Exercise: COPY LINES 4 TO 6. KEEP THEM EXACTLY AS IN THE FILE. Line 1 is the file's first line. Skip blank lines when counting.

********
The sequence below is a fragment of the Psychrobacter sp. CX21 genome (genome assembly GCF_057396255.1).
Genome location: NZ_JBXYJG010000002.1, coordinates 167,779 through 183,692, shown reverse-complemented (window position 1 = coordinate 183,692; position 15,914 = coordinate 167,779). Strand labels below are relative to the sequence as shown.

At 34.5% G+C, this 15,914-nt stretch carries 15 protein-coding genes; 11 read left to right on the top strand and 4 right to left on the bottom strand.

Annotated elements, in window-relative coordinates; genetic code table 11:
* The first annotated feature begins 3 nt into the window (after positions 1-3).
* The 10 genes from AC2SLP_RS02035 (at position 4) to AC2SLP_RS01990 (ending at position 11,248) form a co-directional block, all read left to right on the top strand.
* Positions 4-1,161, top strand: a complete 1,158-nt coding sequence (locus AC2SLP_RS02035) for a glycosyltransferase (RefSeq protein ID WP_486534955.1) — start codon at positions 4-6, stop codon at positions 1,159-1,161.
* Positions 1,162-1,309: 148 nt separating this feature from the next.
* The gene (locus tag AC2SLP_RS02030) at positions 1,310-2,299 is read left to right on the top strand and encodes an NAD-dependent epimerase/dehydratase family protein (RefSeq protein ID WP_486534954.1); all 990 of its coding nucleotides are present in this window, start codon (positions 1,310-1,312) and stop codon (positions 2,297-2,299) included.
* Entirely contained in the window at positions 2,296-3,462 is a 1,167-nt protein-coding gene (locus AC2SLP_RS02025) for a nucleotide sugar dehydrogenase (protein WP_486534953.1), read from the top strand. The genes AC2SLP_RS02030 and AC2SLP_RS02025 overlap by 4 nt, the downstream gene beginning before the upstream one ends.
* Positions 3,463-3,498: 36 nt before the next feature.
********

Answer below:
Annotated elements, in window-relative coordinates; genetic code table 11:
* The first annotated feature begins 3 nt into the window (after positions 1-3).
* The 10 genes from AC2SLP_RS02035 (at position 4) to AC2SLP_RS01990 (ending at position 11,248) form a co-directional block, all read left to right on the top strand.